Following a heart attack, Bob Fosse wrote, directed, and choreographed All That Jazz (1979), a film version of his own death. Which is envisioned as a glitzy production number, hosted by Ben Vereen as a '70s variety show star in cheesy sequins, and with his producers in the audience to gasp "this must have cost a fortune!" That sounds like an improvement on the tunnel of white light to me.
Hard-living show biz veteran Joe Gideon (Roy Scheider, in a whole new level of awesome) has his hands full. He's directing and choreographing a multimillion-dollar Broadway show that stars his ex-wife; editing a feature film (clearly based on Fosse's Lenny Bruce biopic); and juggling the women in his life, all talented dancers. These include the girlfriend (Ann Reinking, in a part based on herself), who adores him despite his double standards about infidelity, which he cheerfully admits are appalling. Then there's the ex-wife (Leland Palmer, and hey, did David Lynch steal the name of Laura Palmer's dad from her?) and young daughter (the very talented Erzsebet Foldi, in her only movie credit). They both see right through him, largely accepting his flaws, but can still be hurt by his behavior.
He's also haunted by visions of Jessica Lange, an Angel of Death who guides him into looking back on his life. This was a comeback role for Lange, who hadn't worked in the three years since her 1976 debut in King Kong didn't do her any favors.
The behind-the-scenes look at theatrical life is sometimes poignant, as when Gideon bullies and then encourages a struggling dancer with whom he had a one-night-stand. And funny, when he takes a corny, stereotypically "Broadway" song with an airplane metaphor, and turns it into "Air-otica," a stylized, symbolic orgy that features Conan the Barbarian's Sandahl Bergman thrashing around topless.
No, I didn't screenshot the toplessness. "Sorry" or "You're welcome," depending.
The film depicts dancing realistically, as very hard work but also a source of pleasure and personal pride. Even someone like me, who doesn't generally care for the conventions of the Broadway style, can appreciate the skill of the performers and the amazing things they can do with their bodies.
Scheider, our beloved Chief Brody, shines in the film, and was deservedly nominated for Best Actor. He looks particularly wiry and athletic, and more like a dancer than his Jaws co-star Richard Dreyfuss, who was originally cast. The character spends most of the movie as a selfish, self-destructive bastard, but he has to remain likable enough for the audience to care about -- as well as to explain why the other characters stay loyal to him. Embodied by Scheider, he isn't a monster, but a confused, messed-up human being.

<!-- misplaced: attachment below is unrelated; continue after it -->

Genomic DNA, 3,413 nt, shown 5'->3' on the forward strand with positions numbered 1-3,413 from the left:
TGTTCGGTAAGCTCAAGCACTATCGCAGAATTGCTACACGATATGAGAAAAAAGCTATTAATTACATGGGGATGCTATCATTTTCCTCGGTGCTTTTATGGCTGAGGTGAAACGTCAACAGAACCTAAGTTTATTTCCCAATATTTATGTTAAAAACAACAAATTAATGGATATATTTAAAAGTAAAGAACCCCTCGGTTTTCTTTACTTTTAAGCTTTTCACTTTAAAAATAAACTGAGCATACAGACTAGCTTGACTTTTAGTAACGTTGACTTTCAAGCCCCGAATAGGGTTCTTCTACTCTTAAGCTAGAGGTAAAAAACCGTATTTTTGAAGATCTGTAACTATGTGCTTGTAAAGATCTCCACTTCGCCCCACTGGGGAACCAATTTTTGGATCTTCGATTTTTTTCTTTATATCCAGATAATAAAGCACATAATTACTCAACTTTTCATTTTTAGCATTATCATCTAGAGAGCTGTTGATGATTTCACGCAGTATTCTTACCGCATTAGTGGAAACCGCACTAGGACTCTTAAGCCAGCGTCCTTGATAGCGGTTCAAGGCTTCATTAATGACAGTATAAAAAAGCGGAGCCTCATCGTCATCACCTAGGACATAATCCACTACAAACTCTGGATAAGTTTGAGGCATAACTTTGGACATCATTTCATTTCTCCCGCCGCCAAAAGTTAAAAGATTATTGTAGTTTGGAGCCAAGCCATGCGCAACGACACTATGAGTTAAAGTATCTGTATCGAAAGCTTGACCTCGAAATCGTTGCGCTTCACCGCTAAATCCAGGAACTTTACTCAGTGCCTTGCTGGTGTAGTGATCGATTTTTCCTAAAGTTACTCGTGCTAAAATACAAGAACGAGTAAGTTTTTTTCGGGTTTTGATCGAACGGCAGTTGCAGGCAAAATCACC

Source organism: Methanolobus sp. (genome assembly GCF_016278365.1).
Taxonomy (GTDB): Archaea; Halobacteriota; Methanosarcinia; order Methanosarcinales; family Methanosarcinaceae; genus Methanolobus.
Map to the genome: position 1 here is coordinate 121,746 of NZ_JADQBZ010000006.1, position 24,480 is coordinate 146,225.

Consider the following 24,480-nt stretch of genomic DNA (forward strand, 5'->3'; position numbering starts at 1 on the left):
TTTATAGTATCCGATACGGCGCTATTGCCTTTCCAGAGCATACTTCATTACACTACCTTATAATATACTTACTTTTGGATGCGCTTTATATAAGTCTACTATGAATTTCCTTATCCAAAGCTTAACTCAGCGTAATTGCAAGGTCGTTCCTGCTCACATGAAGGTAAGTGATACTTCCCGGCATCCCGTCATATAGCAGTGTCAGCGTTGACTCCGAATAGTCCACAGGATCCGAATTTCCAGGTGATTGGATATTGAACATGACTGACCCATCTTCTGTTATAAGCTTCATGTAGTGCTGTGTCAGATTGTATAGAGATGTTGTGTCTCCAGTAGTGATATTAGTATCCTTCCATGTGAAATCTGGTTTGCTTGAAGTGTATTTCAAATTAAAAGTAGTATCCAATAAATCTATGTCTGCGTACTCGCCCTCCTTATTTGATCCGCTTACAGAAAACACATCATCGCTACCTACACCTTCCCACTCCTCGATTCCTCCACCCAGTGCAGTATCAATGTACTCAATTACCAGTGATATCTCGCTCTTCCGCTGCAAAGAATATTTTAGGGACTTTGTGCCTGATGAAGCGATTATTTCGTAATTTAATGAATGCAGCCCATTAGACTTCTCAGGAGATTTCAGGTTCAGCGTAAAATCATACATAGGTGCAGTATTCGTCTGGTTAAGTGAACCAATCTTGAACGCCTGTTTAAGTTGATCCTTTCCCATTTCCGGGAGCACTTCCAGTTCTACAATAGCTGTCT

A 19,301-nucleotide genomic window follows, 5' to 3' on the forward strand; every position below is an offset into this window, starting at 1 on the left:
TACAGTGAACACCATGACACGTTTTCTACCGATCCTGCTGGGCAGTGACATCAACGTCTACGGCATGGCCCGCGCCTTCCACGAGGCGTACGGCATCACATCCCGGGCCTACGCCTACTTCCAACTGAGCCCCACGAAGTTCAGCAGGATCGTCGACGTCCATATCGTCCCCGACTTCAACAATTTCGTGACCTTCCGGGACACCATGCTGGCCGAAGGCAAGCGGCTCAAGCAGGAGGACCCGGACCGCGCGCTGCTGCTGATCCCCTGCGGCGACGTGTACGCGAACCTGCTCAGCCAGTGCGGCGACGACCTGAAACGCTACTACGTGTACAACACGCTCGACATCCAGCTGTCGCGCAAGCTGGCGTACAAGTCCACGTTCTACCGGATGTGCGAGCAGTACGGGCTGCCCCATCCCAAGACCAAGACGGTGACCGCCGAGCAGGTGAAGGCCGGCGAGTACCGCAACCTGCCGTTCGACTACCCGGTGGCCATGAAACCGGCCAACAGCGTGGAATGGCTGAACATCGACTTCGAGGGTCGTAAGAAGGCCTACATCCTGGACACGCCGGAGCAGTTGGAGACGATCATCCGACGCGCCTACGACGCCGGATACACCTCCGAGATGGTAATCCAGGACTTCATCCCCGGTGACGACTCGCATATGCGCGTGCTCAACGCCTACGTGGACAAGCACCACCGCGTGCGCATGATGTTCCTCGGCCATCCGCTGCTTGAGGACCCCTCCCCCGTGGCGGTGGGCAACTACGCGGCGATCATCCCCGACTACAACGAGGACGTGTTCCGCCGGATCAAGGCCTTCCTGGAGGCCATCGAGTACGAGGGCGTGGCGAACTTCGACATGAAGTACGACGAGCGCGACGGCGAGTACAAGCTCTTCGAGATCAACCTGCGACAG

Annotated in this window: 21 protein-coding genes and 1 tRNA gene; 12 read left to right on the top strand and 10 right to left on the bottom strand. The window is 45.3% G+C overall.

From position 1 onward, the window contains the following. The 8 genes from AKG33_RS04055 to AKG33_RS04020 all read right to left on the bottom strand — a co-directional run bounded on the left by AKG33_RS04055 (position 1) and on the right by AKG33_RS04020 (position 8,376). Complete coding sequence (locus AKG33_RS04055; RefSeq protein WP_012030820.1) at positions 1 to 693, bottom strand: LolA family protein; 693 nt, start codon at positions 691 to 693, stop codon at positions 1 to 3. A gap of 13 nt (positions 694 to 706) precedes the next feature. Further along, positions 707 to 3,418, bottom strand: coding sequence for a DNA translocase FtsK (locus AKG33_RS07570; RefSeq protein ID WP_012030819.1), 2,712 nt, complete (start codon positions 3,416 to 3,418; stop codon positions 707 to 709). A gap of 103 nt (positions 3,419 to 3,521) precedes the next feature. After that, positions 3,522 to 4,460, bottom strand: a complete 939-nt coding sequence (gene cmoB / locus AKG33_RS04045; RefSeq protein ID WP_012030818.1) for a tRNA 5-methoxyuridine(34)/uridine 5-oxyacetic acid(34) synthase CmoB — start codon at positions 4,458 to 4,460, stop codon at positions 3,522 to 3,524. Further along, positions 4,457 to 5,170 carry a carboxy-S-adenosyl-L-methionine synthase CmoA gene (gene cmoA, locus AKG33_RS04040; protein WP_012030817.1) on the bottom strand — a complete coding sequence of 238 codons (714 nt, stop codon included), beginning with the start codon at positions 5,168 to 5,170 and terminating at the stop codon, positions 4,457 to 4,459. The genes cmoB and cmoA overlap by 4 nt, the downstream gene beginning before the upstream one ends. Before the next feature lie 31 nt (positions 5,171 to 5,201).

A very young-looking John Lithgow appears as a rival director, oozing with passive-aggressive smarm. It's also a delight to find Wallace Shawn in a teensy scene, and CCH Pounder (who's hardly aged a day) as a callous nurse who doesn't believe the hospitalized Gideon's heart symptoms.
The level of autobiographical trivia is such that the film-in-a-film's Lenny Bruce character is played by Cliff Gorman, who originated the part on Broadway that Dustin Hoffman played in Fosse's film version of Lenny. Speaking of Hoffman, he's the one who beat out Scheider at the Academy Awards, for Kramer Vs. Kramer.
The Wikipedia has a great (but sadly uncredited) quote from Fosse: “The time to sing is when your emotional level is too high to just speak anymore, and the time to dance is when your emotions are just too strong to only sing about how you feel." Hopefully he said it, because it shows a real understanding of how music and dance work for an audience, narratively and emotionally. And why so many dance-oriented American films leave me cold.
Fosse died in 1987, at age 60, of another heart attack. In honor of him, and of Roy Scheider, who died in 2008, here's the grand finale, "Bye Bye Life," based on the Everly Brothers' "Bye Bye Love."